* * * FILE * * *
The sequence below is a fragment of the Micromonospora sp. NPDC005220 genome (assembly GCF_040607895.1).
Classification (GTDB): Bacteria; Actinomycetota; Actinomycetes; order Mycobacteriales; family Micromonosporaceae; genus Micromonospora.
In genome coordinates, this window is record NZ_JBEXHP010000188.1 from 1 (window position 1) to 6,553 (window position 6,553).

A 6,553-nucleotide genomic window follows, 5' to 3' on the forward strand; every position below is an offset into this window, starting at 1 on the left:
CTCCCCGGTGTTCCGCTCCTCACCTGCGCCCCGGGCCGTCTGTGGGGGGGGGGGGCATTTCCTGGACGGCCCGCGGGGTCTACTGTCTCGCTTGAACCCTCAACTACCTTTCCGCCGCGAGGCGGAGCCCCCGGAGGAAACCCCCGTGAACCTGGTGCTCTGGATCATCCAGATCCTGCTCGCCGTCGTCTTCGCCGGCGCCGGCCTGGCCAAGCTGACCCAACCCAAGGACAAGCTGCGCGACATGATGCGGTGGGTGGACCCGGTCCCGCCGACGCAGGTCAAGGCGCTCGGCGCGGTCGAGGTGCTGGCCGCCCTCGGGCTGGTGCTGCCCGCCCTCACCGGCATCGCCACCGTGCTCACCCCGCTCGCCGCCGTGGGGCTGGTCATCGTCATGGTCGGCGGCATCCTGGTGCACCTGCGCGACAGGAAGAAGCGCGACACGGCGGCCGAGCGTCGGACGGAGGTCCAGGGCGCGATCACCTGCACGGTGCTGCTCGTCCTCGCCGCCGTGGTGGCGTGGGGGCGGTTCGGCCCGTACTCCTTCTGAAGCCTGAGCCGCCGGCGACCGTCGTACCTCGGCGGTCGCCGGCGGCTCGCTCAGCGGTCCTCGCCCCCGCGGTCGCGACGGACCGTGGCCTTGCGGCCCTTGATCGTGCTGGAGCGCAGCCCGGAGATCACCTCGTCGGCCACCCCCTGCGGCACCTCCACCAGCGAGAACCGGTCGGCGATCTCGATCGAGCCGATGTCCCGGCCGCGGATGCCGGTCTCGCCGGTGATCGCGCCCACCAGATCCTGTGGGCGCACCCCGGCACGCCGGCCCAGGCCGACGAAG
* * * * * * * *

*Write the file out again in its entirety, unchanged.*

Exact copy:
The sequence below is a fragment of the Micromonospora sp. NPDC005220 genome (assembly GCF_040607895.1).
Classification (GTDB): Bacteria; Actinomycetota; Actinomycetes; order Mycobacteriales; family Micromonosporaceae; genus Micromonospora.
In genome coordinates, this window is record NZ_JBEXHP010000188.1 from 1 (window position 1) to 6,553 (window position 6,553).

A 6,553-nucleotide genomic window follows, 5' to 3' on the forward strand; every position below is an offset into this window, starting at 1 on the left:
CTCCCCGGTGTTCCGCTCCTCACCTGCGCCCCGGGCCGTCTGTGGGGGGGGGGGGCATTTCCTGGACGGCCCGCGGGGTCTACTGTCTCGCTTGAACCCTCAACTACCTTTCCGCCGCGAGGCGGAGCCCCCGGAGGAAACCCCCGTGAACCTGGTGCTCTGGATCATCCAGATCCTGCTCGCCGTCGTCTTCGCCGGCGCCGGCCTGGCCAAGCTGACCCAACCCAAGGACAAGCTGCGCGACATGATGCGGTGGGTGGACCCGGTCCCGCCGACGCAGGTCAAGGCGCTCGGCGCGGTCGAGGTGCTGGCCGCCCTCGGGCTGGTGCTGCCCGCCCTCACCGGCATCGCCACCGTGCTCACCCCGCTCGCCGCCGTGGGGCTGGTCATCGTCATGGTCGGCGGCATCCTGGTGCACCTGCGCGACAGGAAGAAGCGCGACACGGCGGCCGAGCGTCGGACGGAGGTCCAGGGCGCGATCACCTGCACGGTGCTGCTCGTCCTCGCCGCCGTGGTGGCGTGGGGGCGGTTCGGCCCGTACTCCTTCTGAAGCCTGAGCCGCCGGCGACCGTCGTACCTCGGCGGTCGCCGGCGGCTCGCTCAGCGGTCCTCGCCCCCGCGGTCGCGACGGACCGTGGCCTTGCGGCCCTTGATCGTGCTGGAGCGCAGCCCGGAGATCACCTCGTCGGCCACCCCCTGCGGCACCTCCACCAGCGAGAACCGGTCGGCGATCTCGATCGAGCCGATGTCCCGGCCGCGGATGCCGGTCTCGCCGGTGATCGCGCCCACCAGATCCTGTGGGCGCACCCCGGCACGCCGGCCCAGGCCGACGAAG